Friday, June 03, 2011

U.S. v. Buckles, No. 08-36031 (6-2-11) (W. Fletcher with Fisher and Bury, D.J.). In this habeas appeal, the 9th holds that recalling a mandate does not restart the ticking clock of 90 days to seek cert. The mandate was recalled to allow appellant to seek appointed counsel, but it did not alter the judgment. Petitioner is out of time, and out of luck, on this argument. Petitioner also argues that he is entitled to equitable tolling because his retained counsel did not act on his request to seek cert. The 9th denies this claim because, assuming arguendo that the counsel did in fact do nothing, this still does not excuse the lateness of the 2255 motion. However, all is not lost, because petitioner contends that a clerk of the court informed his sister, inaccurately, that the clock would restart. If so, then he might be entitled to equitable tolling. Certain facts help petitioner, including the language of the order denying cert. To develop the record, the matter is remanded to the district court.

Congratulations to AFPD David Ness of the Federal Defenders of Montana (Great Falls). It was also a very good win for the Montana Defenders, getting another 9th Circuit win and getting an acquittal in a jury trial. Congrats to the office.

U.S. v. Baptist, No. 09-50315 (6-2-11) (Per curiam with B. Fletcher, Reinhardt, and Wardlaw). In sentencing the defendant to a 5-year mandatory minimum sentence for a crack sale, the district court railed against the law, bemoaned the injustice of the sentence, and decried the impact on African Americans of the crack 100:1 ratio. The district court was clearly disturbed by the sentence. While this appeal was pending, President Obama signed into law the Fair Sentencing Act, that made the injustice of crack sentencing a little less unfair. On appeal, defendant argues that the FSA should apply to him. The 9th was sympathetic, but powerless. In heartfelt language, the per curiam opinion notes the unfairness of the sentence, but concludes that the panel is powerless to make retroactive this statute when there is no indication Congress wanted it to be retroactive. The 9th regretfully affirms.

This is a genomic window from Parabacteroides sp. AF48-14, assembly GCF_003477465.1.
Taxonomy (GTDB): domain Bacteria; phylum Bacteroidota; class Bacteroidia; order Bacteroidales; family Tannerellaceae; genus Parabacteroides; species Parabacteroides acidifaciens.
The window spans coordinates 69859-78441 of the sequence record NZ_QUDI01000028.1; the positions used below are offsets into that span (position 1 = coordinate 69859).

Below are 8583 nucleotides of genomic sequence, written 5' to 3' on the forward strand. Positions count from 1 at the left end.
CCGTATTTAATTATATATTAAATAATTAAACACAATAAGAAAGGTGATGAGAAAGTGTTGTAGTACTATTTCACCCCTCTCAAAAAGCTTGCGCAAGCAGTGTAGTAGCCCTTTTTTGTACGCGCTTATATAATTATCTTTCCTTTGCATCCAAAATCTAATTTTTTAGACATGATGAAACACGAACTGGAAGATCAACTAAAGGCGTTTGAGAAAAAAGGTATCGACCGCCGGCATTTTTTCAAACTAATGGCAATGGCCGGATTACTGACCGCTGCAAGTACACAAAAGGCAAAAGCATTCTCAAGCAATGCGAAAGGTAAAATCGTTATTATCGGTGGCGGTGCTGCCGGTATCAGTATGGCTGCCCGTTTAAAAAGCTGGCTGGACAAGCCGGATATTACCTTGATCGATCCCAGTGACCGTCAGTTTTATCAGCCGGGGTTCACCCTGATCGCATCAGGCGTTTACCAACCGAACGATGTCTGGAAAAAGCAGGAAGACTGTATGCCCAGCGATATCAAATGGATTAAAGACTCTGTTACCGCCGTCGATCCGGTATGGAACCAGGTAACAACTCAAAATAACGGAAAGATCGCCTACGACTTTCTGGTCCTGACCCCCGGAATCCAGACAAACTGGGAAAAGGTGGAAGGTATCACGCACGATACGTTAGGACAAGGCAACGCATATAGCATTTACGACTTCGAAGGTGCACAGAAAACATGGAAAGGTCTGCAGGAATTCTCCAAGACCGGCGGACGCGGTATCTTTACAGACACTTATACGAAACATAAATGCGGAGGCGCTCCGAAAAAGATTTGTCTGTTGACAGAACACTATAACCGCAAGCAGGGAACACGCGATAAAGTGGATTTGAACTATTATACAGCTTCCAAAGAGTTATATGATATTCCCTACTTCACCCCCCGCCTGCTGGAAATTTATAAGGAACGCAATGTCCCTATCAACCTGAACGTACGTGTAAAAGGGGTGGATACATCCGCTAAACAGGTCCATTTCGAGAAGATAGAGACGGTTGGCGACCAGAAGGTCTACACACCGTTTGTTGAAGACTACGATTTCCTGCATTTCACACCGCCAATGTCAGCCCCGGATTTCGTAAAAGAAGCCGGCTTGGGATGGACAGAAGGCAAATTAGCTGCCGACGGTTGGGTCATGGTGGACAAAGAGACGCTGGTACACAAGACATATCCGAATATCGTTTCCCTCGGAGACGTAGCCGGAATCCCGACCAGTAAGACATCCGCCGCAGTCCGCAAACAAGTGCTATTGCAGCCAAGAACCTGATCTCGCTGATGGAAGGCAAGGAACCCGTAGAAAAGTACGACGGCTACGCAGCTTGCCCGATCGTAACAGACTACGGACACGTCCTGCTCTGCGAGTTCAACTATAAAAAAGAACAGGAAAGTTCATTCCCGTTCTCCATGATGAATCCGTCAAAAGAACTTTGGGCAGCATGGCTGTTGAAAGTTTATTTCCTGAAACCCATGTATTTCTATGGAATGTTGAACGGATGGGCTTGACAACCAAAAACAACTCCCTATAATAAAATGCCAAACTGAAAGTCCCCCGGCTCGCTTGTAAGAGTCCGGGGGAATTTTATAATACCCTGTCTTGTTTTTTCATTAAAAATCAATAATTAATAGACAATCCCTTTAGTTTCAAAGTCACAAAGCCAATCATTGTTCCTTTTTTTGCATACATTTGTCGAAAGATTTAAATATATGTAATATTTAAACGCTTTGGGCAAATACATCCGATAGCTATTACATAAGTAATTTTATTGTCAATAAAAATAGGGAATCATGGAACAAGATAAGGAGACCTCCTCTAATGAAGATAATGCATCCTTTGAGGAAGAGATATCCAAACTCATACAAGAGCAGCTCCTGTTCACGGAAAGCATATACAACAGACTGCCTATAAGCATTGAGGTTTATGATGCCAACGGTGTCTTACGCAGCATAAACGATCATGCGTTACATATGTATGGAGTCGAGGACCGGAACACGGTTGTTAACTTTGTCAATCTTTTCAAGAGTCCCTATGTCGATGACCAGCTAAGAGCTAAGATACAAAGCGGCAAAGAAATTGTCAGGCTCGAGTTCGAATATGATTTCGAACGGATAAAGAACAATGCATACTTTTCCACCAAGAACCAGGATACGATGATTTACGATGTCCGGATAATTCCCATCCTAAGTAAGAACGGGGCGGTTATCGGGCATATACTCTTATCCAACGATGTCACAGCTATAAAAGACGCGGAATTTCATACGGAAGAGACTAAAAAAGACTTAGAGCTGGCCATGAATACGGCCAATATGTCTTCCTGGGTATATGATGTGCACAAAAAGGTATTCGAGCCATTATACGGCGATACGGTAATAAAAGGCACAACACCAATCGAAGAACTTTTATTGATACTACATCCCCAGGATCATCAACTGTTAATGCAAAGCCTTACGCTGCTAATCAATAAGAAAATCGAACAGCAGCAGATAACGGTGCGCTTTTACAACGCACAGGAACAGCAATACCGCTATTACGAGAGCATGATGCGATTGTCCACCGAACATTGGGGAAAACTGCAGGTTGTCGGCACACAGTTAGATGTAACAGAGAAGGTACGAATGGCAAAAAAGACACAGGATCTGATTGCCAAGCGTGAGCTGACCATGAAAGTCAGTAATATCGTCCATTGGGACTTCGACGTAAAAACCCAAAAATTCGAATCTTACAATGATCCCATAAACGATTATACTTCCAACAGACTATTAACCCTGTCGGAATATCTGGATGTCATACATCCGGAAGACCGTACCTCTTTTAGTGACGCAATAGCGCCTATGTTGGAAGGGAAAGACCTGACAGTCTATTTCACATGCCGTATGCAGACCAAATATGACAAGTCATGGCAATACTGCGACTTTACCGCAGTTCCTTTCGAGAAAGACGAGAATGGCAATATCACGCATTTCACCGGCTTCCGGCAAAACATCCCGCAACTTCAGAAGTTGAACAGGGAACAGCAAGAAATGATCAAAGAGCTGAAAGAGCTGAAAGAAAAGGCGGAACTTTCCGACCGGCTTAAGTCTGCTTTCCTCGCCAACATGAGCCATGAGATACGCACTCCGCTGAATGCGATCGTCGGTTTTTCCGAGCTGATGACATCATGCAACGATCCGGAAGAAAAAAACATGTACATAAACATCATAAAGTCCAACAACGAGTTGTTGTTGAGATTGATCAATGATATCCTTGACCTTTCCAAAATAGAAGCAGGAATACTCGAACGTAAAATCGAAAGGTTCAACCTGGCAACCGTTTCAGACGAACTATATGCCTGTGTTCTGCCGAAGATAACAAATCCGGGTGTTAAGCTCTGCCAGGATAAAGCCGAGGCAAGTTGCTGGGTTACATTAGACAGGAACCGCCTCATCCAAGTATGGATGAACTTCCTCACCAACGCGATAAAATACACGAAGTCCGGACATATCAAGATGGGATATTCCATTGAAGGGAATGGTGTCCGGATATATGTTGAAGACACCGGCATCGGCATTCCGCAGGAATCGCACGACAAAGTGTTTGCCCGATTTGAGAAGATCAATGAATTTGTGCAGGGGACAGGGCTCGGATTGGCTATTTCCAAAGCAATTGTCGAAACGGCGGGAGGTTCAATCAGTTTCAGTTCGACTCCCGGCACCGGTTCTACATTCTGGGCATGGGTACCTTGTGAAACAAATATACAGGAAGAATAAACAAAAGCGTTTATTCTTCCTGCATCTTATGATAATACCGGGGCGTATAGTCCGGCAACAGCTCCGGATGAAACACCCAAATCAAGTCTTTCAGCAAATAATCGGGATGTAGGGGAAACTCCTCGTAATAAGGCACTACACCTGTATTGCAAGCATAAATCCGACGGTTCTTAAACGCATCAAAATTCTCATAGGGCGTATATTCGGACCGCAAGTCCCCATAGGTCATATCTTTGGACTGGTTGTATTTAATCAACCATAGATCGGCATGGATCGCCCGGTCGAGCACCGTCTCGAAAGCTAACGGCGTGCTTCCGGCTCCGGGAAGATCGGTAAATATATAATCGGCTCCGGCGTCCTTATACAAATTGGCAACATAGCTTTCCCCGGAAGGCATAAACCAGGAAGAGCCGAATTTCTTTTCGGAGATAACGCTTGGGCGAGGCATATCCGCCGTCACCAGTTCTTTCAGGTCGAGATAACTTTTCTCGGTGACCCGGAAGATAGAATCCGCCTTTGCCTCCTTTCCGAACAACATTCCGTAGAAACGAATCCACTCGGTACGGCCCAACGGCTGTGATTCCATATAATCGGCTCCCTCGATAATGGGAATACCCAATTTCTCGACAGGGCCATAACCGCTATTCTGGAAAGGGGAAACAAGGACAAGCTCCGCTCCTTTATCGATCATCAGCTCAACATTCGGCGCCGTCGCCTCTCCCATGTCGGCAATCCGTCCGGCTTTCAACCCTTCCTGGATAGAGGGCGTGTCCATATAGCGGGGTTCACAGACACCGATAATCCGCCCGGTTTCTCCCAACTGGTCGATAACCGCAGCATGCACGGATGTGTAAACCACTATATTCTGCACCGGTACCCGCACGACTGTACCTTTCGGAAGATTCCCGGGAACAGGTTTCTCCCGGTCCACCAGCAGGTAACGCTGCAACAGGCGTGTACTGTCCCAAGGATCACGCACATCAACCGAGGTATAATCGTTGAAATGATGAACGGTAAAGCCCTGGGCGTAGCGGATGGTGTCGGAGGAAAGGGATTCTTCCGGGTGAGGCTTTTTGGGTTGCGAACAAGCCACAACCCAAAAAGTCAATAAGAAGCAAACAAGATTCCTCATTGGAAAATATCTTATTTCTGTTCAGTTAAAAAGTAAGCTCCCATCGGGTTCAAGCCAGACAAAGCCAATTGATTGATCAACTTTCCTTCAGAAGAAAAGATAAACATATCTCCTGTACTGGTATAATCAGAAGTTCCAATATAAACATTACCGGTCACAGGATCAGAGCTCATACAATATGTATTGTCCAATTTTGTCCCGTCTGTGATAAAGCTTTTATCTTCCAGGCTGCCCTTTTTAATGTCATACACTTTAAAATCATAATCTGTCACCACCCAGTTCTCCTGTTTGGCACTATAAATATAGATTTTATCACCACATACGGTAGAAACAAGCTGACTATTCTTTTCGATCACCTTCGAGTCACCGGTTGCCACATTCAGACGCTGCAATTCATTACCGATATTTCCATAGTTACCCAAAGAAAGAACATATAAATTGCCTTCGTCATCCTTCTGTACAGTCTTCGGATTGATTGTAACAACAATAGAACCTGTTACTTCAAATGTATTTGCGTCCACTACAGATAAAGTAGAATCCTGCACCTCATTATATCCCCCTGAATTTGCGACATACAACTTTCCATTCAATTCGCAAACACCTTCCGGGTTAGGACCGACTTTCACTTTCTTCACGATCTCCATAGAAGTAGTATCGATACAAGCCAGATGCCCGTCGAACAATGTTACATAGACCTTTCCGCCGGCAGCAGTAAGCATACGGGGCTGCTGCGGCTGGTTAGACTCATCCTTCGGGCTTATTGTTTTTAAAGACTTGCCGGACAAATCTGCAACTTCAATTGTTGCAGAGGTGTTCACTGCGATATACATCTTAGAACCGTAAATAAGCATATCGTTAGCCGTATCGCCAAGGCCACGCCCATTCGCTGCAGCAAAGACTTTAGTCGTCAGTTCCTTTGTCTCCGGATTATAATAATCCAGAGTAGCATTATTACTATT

U.S. v. Rodriguez-Castro, No. 10-50273 (6-2-11) (Clifton with Tallman; concurrence by Silverman).

The defendant was caught coming across the border with 33.46 kilos of cocaine. The defendant explained that a co-worker convinced him to register a car in his own name, take it on several trips across the border, and then transport drugs for between $3,500 and $4,000. The defendant entered into a plea, where the government recommended a minor role adjustment. At sentencing, the court refused to give the minor role adjustment. The court explained that the defendant was not entitled to a minor role because the had taken significant steps, and was in possession of a large amount of drugs, that belied his minor role status. The court also chastised the government for its practice of offering to recommend a minor role early in the plea process, before it had all the facts. The government's practice did not bind the court. On appeal, the 9th affirmed the sentence. The court did not categorically refuse to give such reductions in such cases. It grounded its refusal on the steps the defendant took, and the amount of drugs; these findings were not clearly erroneous. The court also did not err in finding the defendant had not carried its burden. Lastly, the court held that the sentence was not unreasonable. Concurring, Silverman added that the district court could not rubber stamp the recommendations of the parties but had the obligation to calculate the Guidelines correctly, which it did. The parties should not expect a court to just accept the recommendations.


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